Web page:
George Higinbotham and Eureka is the biography of a man of liberal and democratic views who devoted his life to the goal of building the Colony of Victoria into a democratic nation within the British Empire. As a youth he had seen at close range the horrors of the famine of the late 1840s in his native Ireland, and as a journalist in Victoria he had borne witness to the causes of the dissatisfaction that culminated in the dawn attack on the Eureka stockade at Ballarat in December 1854. But as the grandson of an aide-de-camp of George Washington who had fought in the American War of Independence, Higinbotham was inspired by democratic principles. He became convinced that widespread reform of the system of government was essential in Victoria.
In the decades following Eureka, the Colony struggled with an undemocratic and barely workable constitution. During the interval between the gold rushes of the early 1850s in Victoria, and the Federation of the Australian colonies in 1901 Victoria suffered from recurrent constitutional deadlocks and crippling political instability. From his arrival in Victoria in 1854 until his death in 1892, Higinbotham ‘bore his part in the strife’, steadfastly promoting his democratic vision for the Colony against the opposition of the squatters, the Legislative Council, the Colonial Office in London and some sections of the press. He did so firstly as a journalist with the Melbourne Morning Herald and as editor of the Argus, then as a Member of the Legislative Assembly, next as Attorney-General and finally as Chief Justice of Victoria.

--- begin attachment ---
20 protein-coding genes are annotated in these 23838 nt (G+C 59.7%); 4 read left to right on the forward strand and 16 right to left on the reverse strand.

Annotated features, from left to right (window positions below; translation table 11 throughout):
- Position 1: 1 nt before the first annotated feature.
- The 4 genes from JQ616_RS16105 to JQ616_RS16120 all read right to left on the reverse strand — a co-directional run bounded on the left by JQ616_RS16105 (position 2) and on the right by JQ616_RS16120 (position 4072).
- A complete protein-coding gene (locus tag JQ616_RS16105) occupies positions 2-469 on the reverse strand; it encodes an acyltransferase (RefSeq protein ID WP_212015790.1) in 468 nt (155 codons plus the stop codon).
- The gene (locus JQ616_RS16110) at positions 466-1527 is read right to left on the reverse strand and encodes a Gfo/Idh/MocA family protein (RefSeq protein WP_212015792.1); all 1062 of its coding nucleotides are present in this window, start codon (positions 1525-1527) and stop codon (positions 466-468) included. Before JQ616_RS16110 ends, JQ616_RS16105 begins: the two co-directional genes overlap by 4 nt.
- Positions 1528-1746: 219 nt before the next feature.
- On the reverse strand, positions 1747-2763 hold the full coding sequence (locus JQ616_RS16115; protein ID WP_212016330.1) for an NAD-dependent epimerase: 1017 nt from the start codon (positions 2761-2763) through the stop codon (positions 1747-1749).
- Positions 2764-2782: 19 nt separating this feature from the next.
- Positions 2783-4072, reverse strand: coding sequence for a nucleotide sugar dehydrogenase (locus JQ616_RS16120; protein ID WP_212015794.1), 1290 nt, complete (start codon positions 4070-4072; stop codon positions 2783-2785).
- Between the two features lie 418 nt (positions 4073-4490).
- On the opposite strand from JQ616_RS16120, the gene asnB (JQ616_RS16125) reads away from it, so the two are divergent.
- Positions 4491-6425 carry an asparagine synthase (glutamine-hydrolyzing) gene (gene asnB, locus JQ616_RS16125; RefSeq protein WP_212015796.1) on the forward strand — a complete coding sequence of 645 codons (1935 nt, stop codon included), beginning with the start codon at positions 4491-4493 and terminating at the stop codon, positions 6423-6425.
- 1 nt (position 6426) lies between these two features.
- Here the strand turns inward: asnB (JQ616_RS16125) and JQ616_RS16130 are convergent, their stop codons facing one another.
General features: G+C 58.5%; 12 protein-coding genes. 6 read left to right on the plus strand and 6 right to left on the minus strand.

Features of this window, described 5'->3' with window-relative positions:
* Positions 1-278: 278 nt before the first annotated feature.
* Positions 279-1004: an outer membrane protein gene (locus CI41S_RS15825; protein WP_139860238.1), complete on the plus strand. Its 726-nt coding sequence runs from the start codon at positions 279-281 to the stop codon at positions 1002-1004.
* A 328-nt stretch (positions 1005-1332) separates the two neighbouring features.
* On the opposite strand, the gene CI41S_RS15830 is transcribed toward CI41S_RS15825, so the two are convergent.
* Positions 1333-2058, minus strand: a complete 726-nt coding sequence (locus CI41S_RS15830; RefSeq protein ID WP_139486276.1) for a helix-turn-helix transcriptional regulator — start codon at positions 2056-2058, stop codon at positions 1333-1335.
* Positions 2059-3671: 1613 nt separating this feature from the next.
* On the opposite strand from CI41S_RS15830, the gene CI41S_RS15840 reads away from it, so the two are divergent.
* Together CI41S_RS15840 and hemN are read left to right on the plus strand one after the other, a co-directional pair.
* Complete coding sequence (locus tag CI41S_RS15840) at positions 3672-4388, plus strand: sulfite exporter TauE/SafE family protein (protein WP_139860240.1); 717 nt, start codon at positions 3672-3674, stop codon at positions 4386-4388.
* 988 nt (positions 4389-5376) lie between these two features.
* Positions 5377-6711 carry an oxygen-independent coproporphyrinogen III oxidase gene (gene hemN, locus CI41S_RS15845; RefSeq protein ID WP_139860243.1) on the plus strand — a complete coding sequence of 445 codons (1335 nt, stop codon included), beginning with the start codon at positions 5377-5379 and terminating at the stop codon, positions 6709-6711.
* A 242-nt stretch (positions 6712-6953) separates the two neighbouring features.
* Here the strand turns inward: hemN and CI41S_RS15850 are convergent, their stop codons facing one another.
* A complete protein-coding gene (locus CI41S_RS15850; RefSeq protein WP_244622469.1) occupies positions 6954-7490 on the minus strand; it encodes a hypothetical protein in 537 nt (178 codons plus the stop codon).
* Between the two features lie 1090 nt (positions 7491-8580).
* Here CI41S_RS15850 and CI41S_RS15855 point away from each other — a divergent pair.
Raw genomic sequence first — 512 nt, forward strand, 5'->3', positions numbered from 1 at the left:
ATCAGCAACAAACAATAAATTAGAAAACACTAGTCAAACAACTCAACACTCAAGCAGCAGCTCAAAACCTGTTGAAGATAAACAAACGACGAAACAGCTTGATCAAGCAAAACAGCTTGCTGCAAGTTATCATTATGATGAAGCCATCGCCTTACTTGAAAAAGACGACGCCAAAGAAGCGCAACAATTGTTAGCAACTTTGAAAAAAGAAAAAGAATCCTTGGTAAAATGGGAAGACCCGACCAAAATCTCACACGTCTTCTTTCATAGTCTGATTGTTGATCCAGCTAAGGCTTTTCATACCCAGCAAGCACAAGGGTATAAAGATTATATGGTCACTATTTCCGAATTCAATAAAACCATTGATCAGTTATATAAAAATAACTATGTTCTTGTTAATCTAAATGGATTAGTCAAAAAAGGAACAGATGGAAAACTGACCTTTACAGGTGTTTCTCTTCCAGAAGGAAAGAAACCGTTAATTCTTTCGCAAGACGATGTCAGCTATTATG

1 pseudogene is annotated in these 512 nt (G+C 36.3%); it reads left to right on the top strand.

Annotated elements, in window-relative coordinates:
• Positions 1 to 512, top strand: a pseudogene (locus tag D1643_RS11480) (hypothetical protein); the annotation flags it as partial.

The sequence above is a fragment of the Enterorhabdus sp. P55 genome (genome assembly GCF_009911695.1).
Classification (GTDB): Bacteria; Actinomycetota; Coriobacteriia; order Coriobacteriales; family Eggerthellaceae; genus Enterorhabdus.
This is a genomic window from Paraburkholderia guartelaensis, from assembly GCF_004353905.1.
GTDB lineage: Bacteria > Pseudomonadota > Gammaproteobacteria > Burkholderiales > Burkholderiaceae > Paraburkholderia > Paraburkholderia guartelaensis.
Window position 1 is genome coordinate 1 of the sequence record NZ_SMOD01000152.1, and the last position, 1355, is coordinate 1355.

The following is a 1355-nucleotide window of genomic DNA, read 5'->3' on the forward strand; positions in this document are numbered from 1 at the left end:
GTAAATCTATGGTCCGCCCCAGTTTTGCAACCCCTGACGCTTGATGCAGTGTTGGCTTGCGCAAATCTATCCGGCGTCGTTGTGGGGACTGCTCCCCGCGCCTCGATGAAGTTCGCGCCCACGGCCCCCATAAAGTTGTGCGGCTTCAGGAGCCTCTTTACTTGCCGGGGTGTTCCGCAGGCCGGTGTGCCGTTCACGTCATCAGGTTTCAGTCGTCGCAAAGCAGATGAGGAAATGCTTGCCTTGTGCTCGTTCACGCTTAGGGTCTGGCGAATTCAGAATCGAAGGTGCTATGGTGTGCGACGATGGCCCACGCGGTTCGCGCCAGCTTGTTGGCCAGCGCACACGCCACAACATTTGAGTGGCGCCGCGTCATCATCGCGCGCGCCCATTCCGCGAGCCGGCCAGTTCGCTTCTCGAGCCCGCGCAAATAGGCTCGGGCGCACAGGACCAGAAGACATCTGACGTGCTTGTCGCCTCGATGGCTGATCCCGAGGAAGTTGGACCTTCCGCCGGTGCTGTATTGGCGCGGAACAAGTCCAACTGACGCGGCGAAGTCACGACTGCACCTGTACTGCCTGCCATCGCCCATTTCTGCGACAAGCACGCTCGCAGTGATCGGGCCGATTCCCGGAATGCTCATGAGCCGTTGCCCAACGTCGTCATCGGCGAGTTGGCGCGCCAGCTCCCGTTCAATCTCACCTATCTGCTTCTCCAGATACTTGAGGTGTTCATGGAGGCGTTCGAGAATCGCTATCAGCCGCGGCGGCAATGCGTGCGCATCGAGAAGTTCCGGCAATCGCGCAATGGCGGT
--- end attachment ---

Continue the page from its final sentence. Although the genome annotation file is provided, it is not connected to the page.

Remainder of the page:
This site accompanies the book George Higinbotham and Eureka: The Struggle For Democracy in Colonial Victoria by Geraldine Moore. Here you will find additional information about some of the people, places and events described in the book.
Over the past century and a quarter a number of historians have researched and written about Higinbotham. Their opinions vary widely and are as much a part of the story as Higinbotham himself. Theirs has been a difficult task for Higinbotham insisted that, after his death, all of his personal papers were to be destroyed, and his family carried out his wish. The story of Higinbotham is therefore also the story of successive historians who have striven to reconstruct his life from the fragments that remain, to understand what motivated him, to assess his legacy and to find out why he was ‘the most loved and the most hated’ man of his day.